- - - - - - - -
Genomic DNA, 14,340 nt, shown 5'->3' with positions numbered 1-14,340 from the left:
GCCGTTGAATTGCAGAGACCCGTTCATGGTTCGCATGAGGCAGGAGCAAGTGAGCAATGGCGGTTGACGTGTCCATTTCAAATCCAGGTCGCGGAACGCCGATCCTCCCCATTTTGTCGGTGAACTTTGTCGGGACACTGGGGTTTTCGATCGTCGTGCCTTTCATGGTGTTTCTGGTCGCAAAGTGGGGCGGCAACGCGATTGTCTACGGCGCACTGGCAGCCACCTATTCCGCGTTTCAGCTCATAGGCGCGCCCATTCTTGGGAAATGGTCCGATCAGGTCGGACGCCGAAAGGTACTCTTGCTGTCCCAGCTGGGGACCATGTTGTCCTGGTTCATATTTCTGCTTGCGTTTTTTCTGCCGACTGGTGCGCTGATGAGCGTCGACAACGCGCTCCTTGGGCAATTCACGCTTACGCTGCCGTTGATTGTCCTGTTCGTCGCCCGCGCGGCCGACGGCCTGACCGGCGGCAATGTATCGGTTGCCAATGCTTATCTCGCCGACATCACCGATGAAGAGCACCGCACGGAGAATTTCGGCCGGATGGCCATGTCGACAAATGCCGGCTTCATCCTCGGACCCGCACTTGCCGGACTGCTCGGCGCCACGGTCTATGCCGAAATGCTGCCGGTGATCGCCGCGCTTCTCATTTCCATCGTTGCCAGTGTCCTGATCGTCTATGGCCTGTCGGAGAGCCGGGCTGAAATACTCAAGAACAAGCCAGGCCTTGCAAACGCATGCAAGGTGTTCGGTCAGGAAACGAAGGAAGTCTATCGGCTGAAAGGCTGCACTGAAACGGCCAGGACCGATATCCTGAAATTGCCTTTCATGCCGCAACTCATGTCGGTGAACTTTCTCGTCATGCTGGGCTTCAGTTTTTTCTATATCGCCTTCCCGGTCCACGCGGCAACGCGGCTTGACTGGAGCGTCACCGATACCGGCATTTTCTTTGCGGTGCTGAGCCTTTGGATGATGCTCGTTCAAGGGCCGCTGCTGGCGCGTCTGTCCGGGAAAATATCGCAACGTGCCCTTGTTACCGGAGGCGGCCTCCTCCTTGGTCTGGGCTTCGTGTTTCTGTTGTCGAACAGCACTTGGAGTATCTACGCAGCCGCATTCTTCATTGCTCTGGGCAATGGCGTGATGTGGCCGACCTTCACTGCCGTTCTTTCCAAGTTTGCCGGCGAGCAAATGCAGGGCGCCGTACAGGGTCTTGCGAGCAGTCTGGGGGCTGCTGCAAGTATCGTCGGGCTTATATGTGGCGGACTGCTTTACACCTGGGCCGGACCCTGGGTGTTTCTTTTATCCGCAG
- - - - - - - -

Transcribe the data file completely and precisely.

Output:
Genomic DNA, 14,340 nt, shown 5'->3' with positions numbered 1-14,340 from the left:
GCCGTTGAATTGCAGAGACCCGTTCATGGTTCGCATGAGGCAGGAGCAAGTGAGCAATGGCGGTTGACGTGTCCATTTCAAATCCAGGTCGCGGAACGCCGATCCTCCCCATTTTGTCGGTGAACTTTGTCGGGACACTGGGGTTTTCGATCGTCGTGCCTTTCATGGTGTTTCTGGTCGCAAAGTGGGGCGGCAACGCGATTGTCTACGGCGCACTGGCAGCCACCTATTCCGCGTTTCAGCTCATAGGCGCGCCCATTCTTGGGAAATGGTCCGATCAGGTCGGACGCCGAAAGGTACTCTTGCTGTCCCAGCTGGGGACCATGTTGTCCTGGTTCATATTTCTGCTTGCGTTTTTTCTGCCGACTGGTGCGCTGATGAGCGTCGACAACGCGCTCCTTGGGCAATTCACGCTTACGCTGCCGTTGATTGTCCTGTTCGTCGCCCGCGCGGCCGACGGCCTGACCGGCGGCAATGTATCGGTTGCCAATGCTTATCTCGCCGACATCACCGATGAAGAGCACCGCACGGAGAATTTCGGCCGGATGGCCATGTCGACAAATGCCGGCTTCATCCTCGGACCCGCACTTGCCGGACTGCTCGGCGCCACGGTCTATGCCGAAATGCTGCCGGTGATCGCCGCGCTTCTCATTTCCATCGTTGCCAGTGTCCTGATCGTCTATGGCCTGTCGGAGAGCCGGGCTGAAATACTCAAGAACAAGCCAGGCCTTGCAAACGCATGCAAGGTGTTCGGTCAGGAAACGAAGGAAGTCTATCGGCTGAAAGGCTGCACTGAAACGGCCAGGACCGATATCCTGAAATTGCCTTTCATGCCGCAACTCATGTCGGTGAACTTTCTCGTCATGCTGGGCTTCAGTTTTTTCTATATCGCCTTCCCGGTCCACGCGGCAACGCGGCTTGACTGGAGCGTCACCGATACCGGCATTTTCTTTGCGGTGCTGAGCCTTTGGATGATGCTCGTTCAAGGGCCGCTGCTGGCGCGTCTGTCCGGGAAAATATCGCAACGTGCCCTTGTTACCGGAGGCGGCCTCCTCCTTGGTCTGGGCTTCGTGTTTCTGTTGTCGAACAGCACTTGGAGTATCTACGCAGCCGCATTCTTCATTGCTCTGGGCAATGGCGTGATGTGGCCGACCTTCACTGCCGTTCTTTCCAAGTTTGCCGGCGAGCAAATGCAGGGCGCCGTACAGGGTCTTGCGAGCAGTCTGGGGGCTGCTGCAAGTATCGTCGGGCTTATATGTGGCGGACTGCTTTACACCTGGGCCGGACCCTGGGTGTTTCTTTTATCCGCAG